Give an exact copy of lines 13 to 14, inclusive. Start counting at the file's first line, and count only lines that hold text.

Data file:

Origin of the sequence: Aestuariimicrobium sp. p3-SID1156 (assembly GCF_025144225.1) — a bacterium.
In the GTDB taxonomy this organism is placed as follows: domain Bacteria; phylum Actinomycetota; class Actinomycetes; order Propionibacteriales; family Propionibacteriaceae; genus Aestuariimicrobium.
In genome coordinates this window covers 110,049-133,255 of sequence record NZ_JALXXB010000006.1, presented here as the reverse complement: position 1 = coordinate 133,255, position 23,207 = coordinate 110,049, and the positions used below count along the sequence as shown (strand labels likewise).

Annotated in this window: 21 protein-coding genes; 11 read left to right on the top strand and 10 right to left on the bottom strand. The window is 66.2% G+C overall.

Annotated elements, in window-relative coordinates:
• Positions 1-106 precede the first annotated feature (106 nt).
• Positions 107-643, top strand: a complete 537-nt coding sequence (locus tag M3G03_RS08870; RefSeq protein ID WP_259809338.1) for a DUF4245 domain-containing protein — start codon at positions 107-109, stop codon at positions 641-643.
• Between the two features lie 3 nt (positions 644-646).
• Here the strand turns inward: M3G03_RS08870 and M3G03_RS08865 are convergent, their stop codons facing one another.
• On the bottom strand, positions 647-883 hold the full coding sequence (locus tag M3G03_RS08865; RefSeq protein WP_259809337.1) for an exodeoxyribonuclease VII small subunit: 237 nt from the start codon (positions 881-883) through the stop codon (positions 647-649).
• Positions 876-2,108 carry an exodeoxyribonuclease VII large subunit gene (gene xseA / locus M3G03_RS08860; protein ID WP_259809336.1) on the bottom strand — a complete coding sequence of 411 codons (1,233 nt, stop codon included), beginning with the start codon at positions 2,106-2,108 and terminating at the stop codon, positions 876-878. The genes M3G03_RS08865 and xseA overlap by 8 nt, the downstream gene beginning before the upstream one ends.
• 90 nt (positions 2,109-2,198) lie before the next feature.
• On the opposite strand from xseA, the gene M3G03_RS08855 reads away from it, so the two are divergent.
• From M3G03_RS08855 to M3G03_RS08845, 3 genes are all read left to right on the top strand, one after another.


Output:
• On the opposite strand from xseA, the gene M3G03_RS08855 reads away from it, so the two are divergent.
• From M3G03_RS08855 to M3G03_RS08845, 3 genes are all read left to right on the top strand, one after another.